The blog of cooking-ez.com

Should I believe my oven?


Should I believe my oven?
Can you really trust your oven? This is an important question as we are always tempted to take the temperature indicated as gospel truth and, unfortunately, this is rarely very precise.
21K 7 3.9
Grade this page:

Last modified on: July 4th 2011

Should I believe my oven?

When I set my oven to 200°C, is it really at that temperature? The actual temperature can be measured easily if you have an accurate thermometer.

To check my own oven (a “De Dietrich” model UMP501), I placed the probe of the thermometer in the oven, closed the door, set it to 200°C and noted the temperature at 30 second intervals over 20 minutes.

Ideally, of course, the oven should heat up rapidly to exactly 200°C, then stay at this temperature until I open the door to put the food in, or until I turn it off. Unfortunately, the reality is dramatically different. Here is the temperature curve recorded:

oven temperature


From this graph we can note that:

1) The oven takes 10 minutes to reach 200°. So far, so good.
2) It beeps to tell me that it has reached 200° when, in fact, it is only at 191°, which is not so good.
3) Although it is supposed to stop heating at 200°C, it goes up to 217° before coming back down to 186°, and from then on it varies 10 or 20° around the set temperature, which is far from ideal.

These variations are significant but, fortunately, not the end of the world for most recipes. A little hotter or cooler doesn't make that much difference, and can be compensated by a slightly shorter or longer cooking time.

But take care, even so, with recipes that require a precise temperature, such as macarons or foie gras. For these, it is a good idea to measure the oven temperature when it indicates that it is at the right temperature, then adapt the recipe accordingly.

This is somewhat disappointing, as my oven was quite expensive at the time, and the salesman promised me an oven that had “precise temperature control” . But then, when it comes to selling, they always promise the moon.

So, in the end, in answer to the question “Should I trust my oven?” the reply is definitely: no, you should not trust your oven. Instead, you should measure and calibrate it beforehand to know how it really performs.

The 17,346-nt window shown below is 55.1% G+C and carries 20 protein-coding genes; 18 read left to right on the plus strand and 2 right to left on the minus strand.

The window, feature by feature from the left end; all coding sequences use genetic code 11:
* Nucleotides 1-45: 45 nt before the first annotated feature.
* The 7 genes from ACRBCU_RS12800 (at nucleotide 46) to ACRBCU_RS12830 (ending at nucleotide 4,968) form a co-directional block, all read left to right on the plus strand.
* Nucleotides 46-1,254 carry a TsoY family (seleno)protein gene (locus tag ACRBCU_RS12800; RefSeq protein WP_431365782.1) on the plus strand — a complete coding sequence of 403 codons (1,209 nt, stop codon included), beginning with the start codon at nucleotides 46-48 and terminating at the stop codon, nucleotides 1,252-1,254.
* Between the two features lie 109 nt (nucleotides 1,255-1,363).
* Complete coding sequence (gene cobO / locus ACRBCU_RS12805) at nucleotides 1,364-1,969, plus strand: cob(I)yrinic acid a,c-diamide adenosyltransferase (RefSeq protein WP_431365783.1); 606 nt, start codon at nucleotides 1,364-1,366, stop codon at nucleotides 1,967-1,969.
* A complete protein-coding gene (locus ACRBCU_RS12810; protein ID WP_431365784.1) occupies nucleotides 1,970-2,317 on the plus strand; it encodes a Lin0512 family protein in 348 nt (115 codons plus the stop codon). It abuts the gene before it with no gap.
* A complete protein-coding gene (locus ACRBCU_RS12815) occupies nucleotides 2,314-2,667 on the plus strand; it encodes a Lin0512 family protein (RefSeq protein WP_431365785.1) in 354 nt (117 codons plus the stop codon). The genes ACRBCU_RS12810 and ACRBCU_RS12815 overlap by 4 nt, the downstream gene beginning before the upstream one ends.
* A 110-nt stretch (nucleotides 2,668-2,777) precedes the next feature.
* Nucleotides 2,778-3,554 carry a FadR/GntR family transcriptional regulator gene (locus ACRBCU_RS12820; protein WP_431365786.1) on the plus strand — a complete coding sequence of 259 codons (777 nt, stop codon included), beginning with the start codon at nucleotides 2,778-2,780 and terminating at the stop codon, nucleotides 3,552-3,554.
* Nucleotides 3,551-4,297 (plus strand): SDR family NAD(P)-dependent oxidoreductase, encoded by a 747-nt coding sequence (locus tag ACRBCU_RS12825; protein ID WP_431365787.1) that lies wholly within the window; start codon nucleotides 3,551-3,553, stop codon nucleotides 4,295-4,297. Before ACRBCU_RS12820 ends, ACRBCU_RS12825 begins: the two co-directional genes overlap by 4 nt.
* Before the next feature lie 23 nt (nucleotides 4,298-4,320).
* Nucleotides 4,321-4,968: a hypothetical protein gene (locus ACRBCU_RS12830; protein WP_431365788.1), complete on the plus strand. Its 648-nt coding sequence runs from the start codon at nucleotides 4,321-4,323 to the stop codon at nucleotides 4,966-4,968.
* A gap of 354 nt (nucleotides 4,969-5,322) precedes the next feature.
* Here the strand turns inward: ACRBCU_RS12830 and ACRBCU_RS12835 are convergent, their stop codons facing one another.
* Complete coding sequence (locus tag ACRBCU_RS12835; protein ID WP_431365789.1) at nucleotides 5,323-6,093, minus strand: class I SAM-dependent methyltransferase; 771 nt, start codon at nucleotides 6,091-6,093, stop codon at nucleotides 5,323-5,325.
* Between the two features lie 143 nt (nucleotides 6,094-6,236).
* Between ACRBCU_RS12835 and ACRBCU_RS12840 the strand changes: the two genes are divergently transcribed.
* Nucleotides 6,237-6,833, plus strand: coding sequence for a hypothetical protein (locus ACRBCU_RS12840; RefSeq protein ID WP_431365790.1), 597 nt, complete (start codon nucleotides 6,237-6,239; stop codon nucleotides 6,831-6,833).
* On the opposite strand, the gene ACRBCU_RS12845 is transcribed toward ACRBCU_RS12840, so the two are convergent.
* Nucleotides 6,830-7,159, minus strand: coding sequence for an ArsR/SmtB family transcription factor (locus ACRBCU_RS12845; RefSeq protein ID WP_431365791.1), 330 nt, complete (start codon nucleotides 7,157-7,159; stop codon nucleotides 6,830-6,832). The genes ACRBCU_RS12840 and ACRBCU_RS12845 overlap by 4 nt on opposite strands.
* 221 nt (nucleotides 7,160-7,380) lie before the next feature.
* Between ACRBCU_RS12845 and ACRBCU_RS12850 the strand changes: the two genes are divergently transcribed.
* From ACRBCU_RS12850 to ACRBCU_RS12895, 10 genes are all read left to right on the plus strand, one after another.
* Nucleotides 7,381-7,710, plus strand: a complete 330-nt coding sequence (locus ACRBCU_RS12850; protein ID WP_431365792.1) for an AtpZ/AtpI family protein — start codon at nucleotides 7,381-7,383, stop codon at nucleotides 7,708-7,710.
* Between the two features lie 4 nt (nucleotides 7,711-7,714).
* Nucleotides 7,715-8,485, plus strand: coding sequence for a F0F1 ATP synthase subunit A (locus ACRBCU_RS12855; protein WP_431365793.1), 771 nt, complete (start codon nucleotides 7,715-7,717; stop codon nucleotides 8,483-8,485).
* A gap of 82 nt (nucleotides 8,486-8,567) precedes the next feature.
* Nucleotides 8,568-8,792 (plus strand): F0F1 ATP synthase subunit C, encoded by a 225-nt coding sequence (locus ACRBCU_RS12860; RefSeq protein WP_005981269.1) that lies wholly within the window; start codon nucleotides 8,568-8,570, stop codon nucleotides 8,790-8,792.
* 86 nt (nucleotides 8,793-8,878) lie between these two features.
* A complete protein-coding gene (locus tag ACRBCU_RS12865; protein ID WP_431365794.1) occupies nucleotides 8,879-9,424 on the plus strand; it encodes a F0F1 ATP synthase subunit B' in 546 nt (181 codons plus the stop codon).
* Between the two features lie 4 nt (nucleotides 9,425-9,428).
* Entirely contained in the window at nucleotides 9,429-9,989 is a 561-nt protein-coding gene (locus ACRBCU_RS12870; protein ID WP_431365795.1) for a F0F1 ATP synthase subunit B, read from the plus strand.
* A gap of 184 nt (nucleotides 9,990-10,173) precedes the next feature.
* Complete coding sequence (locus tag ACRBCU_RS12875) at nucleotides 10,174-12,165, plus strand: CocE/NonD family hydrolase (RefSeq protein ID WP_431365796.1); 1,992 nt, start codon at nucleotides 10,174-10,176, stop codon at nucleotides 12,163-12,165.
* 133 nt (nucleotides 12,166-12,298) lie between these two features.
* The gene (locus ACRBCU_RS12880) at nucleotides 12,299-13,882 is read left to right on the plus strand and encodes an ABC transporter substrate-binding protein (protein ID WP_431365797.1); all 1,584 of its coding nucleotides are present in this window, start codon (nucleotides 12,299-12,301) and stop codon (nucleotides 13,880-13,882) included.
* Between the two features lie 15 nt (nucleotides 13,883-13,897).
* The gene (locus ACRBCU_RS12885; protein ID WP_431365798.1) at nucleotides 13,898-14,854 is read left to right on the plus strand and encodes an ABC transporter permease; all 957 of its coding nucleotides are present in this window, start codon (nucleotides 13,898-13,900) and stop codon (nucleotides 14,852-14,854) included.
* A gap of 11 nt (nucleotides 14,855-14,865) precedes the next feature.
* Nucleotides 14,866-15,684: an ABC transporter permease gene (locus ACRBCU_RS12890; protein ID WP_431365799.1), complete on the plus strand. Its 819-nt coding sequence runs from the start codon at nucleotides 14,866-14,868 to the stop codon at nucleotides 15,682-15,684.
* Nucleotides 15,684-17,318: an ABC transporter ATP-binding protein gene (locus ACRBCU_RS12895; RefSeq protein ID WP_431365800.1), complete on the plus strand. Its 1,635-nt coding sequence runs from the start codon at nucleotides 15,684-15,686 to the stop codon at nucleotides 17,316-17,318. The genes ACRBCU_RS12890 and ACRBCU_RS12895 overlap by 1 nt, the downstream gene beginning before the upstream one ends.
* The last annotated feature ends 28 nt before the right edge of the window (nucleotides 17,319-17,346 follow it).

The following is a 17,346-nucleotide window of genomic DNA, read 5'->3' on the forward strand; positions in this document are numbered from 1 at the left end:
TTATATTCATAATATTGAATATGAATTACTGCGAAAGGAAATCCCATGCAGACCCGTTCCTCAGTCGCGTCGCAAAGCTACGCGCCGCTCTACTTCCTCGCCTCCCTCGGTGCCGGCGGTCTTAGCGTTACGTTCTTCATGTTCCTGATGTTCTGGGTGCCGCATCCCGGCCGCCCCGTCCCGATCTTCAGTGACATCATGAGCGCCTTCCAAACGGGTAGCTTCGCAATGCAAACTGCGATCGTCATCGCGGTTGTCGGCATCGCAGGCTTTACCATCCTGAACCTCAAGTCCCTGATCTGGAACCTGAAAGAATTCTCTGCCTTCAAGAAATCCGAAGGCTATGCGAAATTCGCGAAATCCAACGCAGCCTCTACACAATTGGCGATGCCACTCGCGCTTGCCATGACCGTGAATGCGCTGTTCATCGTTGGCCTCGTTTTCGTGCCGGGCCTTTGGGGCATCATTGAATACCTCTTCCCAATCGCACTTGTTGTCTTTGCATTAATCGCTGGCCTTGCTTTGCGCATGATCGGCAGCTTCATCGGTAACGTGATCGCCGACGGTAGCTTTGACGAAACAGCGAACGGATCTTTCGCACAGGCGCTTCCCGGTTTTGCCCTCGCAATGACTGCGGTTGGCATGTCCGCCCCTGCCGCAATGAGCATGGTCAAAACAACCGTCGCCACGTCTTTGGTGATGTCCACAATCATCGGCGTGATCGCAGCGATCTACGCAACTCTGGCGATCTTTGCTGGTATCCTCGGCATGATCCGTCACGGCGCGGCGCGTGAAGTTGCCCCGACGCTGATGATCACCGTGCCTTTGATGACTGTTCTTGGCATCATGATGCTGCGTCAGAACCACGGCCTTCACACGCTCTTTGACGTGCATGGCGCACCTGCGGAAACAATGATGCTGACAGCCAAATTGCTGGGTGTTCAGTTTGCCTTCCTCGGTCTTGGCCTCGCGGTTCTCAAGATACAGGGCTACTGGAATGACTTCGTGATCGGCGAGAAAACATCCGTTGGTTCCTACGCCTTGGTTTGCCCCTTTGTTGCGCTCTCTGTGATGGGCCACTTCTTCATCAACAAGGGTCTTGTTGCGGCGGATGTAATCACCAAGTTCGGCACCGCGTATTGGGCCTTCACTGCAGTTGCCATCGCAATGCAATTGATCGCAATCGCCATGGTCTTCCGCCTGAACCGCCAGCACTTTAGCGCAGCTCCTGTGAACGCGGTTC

And then, we're talking here about an electric oven. Just imagine what's involved with a gas oven…

Back to top of page

Lasts posts

Other pages you may also like

A few tips for effective kneading at home
A few tips for effective kneading at home
Let's start with an observation: these mini-kneaders can handle all sorts of baking and preparation, and are no less effective, when it comes to making bread or viennoiseries, for working a dough using the dough hook. In practice, if we simply tip all the ingredients into the bowl and start the...
182K 23.7
The art of the charlotte
The art of the charlotte
Here are some hints on making charlottes.PrincipleA charlotte mould is lined in the bottom and around the sides with syrup-soaked biscuits. This outside layer is then filled with a cream and left to set in the fridge (usually overnight).MouldOf course, it is best to use a proper...
26K3.3
The window-pane test in bread-making
The window-pane test in bread-making
Behind this mysterious name lies a very physical phenomenon: when dough is kneaded, the gluten in the flour forms a structure, like a kind of net, which holds the dough together. This gluten network gives the dough its elasticity and traps the C02 formed during fermentation to create the...
65K 23.7
Steam for baking bread
Steam for baking bread
So steam is indispensable: there are no beautifully browned, crusty loaves without it. You should note that once the crust is formed in the oven, after about 15 or 20 minutes, the steam is no longer necessary, so there is no need to keep adding it for the rest of the cooking time. Creating steam...
110K4.3
Candied fruits: don't get ripped off
Candied fruits: don't get ripped off
So, if you enjoy them and you want to make a recipe that asks for them, you will probably go to buy them in a supermarket. If you do, you may well find a temptingly priced tub or packet of gaudily coloured little cubes labelled "candied fruit" or "rainbow mix" that looks like this: But there's a...
28K 23

Post your comment or question

I am not a leaving thing

Follow this page

If you are interested in this page, you can "follow" it, by entering your email address here. You will then receive a notification immediately each time the page is modified or a new comment is added. Please note that you will need to confirm this following.
I am not a leaving thing
Note: We'll never share your email with anyone else.
Alternatively: you can subscribe to the mailing list of cooling-ez.com , you will receive a e-mail for each new recipe published on the site.

Back to top of page